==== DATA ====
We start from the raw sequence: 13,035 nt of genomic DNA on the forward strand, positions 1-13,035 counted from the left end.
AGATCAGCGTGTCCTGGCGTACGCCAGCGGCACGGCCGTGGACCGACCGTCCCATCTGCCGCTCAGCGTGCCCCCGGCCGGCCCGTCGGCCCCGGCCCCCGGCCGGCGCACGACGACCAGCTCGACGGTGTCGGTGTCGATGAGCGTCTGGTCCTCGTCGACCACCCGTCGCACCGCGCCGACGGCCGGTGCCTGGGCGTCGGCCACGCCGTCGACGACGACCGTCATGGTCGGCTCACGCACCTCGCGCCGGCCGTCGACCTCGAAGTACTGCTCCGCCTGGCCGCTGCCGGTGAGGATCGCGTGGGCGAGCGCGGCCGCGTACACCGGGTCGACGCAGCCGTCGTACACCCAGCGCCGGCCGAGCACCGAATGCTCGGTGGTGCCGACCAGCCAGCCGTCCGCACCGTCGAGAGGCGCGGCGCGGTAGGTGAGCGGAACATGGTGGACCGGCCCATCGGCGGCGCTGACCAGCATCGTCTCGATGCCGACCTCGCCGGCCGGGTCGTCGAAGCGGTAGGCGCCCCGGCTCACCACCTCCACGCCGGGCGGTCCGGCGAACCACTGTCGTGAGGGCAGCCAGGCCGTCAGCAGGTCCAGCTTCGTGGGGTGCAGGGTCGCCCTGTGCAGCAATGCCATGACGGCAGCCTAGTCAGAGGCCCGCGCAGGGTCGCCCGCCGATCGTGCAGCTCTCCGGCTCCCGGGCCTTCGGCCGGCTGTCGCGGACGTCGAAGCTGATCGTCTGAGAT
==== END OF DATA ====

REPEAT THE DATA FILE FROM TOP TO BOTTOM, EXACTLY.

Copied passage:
We start from the raw sequence: 13,035 nt of genomic DNA on the forward strand, positions 1-13,035 counted from the left end.
AGATCAGCGTGTCCTGGCGTACGCCAGCGGCACGGCCGTGGACCGACCGTCCCATCTGCCGCTCAGCGTGCCCCCGGCCGGCCCGTCGGCCCCGGCCCCCGGCCGGCGCACGACGACCAGCTCGACGGTGTCGGTGTCGATGAGCGTCTGGTCCTCGTCGACCACCCGTCGCACCGCGCCGACGGCCGGTGCCTGGGCGTCGGCCACGCCGTCGACGACGACCGTCATGGTCGGCTCACGCACCTCGCGCCGGCCGTCGACCTCGAAGTACTGCTCCGCCTGGCCGCTGCCGGTGAGGATCGCGTGGGCGAGCGCGGCCGCGTACACCGGGTCGACGCAGCCGTCGTACACCCAGCGCCGGCCGAGCACCGAATGCTCGGTGGTGCCGACCAGCCAGCCGTCCGCACCGTCGAGAGGCGCGGCGCGGTAGGTGAGCGGAACATGGTGGACCGGCCCATCGGCGGCGCTGACCAGCATCGTCTCGATGCCGACCTCGCCGGCCGGGTCGTCGAAGCGGTAGGCGCCCCGGCTCACCACCTCCACGCCGGGCGGTCCGGCGAACCACTGTCGTGAGGGCAGCCAGGCCGTCAGCAGGTCCAGCTTCGTGGGGTGCAGGGTCGCCCTGTGCAGCAATGCCATGACGGCAGCCTAGTCAGAGGCCCGCGCAGGGTCGCCCGCCGATCGTGCAGCTCTCCGGCTCCCGGGCCTTCGGCCGGCTGTCGCGGACGTCGAAGCTGATCGTCTGAGAT